Bholanath Mukherjee: This family’s fortunes flourished in Bholanath Mukherjee’s time. He was a senior manager of the East India Company and had considerable influence on the Brahmin and Kayastha societies. He got the zamindari in Janai-Baksa from the Maharaja of Burdwan where his siblings, Jagmohan Mukherjee, Kaliprasad Mukhopadhyay and Hari Mohan Mukhopadhyay and he built a series of palatial buildings. Each mansion had 80 to 120 rooms. Kaliprasad Mukhopadhyay was a benevolent man who donated generously and was always ready to help any person in distress. He built a strikingly beautiful palace on the bank of the Saraswati and lined the garden with palm trees. There was a kachari bari (a tax collector’s office) and a stable for horses as well. Today the building stands in ruin with no one to look after it. The family members have shifted to the city for better opportunities.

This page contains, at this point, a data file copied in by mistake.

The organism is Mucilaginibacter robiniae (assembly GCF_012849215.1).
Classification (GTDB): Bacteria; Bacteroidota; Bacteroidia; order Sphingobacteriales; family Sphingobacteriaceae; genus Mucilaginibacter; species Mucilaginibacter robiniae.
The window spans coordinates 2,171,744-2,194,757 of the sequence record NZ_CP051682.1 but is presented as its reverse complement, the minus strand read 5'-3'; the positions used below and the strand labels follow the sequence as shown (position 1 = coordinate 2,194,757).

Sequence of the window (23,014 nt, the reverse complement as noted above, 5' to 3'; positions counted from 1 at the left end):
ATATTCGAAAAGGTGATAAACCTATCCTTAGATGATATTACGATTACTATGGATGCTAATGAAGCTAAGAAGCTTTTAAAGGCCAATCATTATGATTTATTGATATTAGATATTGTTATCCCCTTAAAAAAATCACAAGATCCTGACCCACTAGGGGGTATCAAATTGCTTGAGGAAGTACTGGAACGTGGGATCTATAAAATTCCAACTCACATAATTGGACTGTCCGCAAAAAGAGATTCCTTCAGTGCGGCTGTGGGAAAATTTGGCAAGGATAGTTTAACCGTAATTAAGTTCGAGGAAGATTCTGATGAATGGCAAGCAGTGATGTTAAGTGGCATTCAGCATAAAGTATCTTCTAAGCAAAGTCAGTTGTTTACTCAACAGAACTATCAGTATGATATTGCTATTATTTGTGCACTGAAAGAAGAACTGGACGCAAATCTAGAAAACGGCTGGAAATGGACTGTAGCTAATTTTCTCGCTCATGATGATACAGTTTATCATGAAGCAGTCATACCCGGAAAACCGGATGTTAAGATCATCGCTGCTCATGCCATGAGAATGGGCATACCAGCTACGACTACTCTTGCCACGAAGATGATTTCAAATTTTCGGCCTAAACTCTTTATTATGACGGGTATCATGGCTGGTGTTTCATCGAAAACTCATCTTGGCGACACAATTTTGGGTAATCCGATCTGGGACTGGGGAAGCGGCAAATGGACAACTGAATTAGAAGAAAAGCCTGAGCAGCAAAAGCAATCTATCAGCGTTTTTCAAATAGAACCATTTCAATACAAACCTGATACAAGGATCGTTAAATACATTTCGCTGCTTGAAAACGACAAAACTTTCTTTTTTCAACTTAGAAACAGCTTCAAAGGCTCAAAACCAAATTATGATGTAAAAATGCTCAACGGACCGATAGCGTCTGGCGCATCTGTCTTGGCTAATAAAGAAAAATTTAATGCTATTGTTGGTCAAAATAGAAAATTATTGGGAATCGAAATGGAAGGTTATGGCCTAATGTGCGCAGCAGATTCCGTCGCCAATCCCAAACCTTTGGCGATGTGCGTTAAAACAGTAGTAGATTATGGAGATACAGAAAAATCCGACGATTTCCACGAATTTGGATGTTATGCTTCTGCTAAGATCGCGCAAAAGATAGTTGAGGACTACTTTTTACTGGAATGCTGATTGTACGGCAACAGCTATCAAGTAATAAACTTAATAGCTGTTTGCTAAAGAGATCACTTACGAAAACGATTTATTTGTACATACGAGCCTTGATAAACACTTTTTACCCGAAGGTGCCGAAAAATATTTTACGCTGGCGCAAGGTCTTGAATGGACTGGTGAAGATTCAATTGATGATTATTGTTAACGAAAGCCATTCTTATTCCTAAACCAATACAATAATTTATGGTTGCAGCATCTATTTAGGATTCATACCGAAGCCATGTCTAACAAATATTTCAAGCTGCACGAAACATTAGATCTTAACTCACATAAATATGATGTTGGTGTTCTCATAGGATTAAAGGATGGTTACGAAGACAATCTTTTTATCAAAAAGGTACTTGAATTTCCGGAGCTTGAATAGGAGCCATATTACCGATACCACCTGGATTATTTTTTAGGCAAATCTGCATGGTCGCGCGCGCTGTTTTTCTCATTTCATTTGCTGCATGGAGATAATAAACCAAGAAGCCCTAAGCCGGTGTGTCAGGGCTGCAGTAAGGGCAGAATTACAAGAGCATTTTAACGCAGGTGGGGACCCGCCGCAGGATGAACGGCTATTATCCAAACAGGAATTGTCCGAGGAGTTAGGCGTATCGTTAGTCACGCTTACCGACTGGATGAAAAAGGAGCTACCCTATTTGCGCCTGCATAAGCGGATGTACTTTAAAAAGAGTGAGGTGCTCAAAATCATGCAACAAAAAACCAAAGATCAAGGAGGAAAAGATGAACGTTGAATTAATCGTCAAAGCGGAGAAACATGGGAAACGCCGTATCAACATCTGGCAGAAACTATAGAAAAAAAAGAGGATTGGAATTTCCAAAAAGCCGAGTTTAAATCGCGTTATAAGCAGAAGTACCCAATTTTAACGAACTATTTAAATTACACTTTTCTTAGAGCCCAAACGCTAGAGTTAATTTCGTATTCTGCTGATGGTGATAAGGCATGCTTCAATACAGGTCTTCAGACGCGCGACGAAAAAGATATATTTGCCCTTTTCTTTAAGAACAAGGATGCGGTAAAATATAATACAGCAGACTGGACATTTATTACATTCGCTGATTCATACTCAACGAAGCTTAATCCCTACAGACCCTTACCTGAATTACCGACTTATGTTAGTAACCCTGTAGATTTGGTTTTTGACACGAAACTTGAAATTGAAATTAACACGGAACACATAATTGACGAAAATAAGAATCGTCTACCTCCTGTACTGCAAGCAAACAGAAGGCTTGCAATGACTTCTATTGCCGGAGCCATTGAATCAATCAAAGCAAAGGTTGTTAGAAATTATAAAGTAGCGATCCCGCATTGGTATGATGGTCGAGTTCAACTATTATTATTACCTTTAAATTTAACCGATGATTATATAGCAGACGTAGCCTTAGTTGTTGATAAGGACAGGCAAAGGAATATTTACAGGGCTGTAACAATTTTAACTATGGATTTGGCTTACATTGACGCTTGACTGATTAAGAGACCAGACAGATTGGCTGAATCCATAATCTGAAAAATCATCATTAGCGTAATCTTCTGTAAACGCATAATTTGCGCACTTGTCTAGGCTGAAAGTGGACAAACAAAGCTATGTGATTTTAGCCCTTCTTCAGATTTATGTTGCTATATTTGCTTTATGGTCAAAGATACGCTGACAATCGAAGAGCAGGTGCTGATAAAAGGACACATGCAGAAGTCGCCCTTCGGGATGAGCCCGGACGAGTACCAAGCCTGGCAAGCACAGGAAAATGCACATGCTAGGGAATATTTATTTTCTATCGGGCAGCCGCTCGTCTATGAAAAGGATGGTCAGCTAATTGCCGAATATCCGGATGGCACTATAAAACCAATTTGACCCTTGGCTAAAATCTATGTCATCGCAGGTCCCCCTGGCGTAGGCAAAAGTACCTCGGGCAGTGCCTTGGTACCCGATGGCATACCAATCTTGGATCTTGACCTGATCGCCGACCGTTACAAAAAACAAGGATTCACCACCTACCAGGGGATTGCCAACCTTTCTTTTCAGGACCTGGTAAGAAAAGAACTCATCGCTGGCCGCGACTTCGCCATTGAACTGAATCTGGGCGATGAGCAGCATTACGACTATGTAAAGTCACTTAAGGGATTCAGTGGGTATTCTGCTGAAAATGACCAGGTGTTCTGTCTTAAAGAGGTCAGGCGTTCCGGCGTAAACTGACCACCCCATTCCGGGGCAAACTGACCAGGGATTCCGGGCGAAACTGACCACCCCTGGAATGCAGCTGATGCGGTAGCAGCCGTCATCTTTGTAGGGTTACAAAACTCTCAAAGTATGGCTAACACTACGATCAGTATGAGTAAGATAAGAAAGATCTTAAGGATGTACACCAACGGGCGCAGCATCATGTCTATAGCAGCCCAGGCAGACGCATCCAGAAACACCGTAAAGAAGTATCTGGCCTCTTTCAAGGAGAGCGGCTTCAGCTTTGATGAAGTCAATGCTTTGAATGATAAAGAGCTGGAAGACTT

Chandrakanta Mukhopadhyay: Chandrakanta Mukhopadhyay was an influential person in Hooghly district. His house was also no less than a palace and was known as Baksa Bari locally. Two huge ponds and a sprawling mango orchard added to the beauty of the palace. The reflection of the palace on the clear water of the ponds gave a fairy tale aura to the place. Educationist and linguist, Suniti Kumar Chattopadhyay, once visited Chandrakanta’s palace and was so amazed by its architectural beauty that he dubbed it as the ‘Taj Mahal of Bengal’. Chandrakanta died in 1897. On the day of his Shradh ceremony, 10,000 brahmins and 3,700 pandits were invited from across Bengal and north India. A special train was arranged from Howrah’s Telkol Ghat to Janai station to commute the brahmins and pandits. A whopping Rs 1, 13,000 was spent for the entire Shradh ceremony. Nothing remains of this spectacular structure except for the two ponds.